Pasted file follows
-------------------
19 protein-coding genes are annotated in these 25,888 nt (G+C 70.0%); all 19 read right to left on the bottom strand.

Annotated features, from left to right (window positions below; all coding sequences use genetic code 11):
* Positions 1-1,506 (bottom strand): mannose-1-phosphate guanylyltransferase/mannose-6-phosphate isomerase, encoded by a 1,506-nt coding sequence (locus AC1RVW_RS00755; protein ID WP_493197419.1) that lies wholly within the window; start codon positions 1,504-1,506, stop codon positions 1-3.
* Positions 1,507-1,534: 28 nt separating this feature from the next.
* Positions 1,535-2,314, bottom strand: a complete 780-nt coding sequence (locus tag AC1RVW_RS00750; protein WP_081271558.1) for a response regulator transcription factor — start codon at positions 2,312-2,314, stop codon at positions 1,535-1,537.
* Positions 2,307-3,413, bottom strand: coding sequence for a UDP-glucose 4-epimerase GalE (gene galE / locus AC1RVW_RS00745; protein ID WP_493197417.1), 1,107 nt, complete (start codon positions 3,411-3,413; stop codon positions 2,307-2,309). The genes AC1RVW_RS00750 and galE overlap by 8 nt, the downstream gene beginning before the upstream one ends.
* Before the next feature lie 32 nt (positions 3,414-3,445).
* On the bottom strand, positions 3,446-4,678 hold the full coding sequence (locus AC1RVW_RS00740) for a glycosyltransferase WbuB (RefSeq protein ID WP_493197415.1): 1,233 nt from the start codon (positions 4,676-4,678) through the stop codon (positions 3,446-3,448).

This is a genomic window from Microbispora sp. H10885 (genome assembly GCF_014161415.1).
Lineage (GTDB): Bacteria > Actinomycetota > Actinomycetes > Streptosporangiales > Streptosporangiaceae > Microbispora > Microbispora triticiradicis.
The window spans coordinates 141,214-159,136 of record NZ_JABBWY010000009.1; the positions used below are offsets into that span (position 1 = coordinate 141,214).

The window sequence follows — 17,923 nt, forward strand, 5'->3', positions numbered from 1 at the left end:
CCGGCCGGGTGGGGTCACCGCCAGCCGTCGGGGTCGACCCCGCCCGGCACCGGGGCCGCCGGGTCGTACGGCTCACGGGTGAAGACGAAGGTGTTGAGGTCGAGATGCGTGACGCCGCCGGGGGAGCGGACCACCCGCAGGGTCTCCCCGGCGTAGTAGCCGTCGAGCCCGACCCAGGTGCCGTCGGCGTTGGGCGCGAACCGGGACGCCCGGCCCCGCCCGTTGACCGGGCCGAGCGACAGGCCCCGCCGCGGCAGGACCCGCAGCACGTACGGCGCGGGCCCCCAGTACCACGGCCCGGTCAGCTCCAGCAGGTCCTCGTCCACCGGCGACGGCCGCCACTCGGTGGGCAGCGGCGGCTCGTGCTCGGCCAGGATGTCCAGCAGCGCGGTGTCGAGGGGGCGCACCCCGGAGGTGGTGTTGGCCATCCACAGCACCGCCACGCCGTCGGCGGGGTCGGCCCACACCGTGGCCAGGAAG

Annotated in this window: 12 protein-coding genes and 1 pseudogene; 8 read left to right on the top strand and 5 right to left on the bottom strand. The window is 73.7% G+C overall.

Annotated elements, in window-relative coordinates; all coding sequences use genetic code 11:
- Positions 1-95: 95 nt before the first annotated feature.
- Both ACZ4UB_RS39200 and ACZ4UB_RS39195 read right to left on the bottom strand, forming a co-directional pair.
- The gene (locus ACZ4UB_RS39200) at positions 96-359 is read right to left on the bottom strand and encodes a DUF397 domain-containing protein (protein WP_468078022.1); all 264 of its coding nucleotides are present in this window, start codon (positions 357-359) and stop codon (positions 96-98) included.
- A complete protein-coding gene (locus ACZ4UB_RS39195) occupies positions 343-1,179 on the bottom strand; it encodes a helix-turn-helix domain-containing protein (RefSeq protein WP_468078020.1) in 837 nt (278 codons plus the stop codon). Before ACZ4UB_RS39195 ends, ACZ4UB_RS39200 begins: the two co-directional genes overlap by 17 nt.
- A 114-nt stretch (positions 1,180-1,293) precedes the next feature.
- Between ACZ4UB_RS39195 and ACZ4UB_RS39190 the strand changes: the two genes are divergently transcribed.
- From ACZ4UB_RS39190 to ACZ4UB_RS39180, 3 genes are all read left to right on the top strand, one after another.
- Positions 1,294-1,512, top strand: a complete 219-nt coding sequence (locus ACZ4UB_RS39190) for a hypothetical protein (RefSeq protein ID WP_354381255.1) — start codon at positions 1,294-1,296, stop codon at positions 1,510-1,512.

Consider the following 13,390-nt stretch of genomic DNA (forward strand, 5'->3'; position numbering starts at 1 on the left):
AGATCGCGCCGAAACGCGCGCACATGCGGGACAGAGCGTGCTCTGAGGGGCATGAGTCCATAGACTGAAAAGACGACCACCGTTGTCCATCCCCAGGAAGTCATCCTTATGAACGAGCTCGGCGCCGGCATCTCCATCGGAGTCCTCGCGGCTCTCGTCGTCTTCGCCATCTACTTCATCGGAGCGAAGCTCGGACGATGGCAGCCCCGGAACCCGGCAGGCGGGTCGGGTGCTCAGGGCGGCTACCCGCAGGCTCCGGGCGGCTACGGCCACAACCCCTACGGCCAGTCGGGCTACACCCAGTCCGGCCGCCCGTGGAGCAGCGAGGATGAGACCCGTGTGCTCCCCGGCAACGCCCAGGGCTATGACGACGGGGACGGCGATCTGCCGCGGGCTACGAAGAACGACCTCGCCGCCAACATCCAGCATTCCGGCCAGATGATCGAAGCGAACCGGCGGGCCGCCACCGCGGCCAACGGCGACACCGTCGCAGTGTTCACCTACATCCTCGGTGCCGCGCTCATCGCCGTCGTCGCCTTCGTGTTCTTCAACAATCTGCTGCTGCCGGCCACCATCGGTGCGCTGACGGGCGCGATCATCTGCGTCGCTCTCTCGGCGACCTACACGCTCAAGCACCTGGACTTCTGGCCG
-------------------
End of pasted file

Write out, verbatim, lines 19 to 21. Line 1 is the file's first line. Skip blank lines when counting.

- A complete protein-coding gene (locus ACZ4UB_RS39195) occupies positions 343-1,179 on the bottom strand; it encodes a helix-turn-helix domain-containing protein (RefSeq protein WP_468078020.1) in 837 nt (278 codons plus the stop codon). Before ACZ4UB_RS39195 ends, ACZ4UB_RS39200 begins: the two co-directional genes overlap by 17 nt.
- A 114-nt stretch (positions 1,180-1,293) precedes the next feature.
- Between ACZ4UB_RS39195 and ACZ4UB_RS39190 the strand changes: the two genes are divergently transcribed.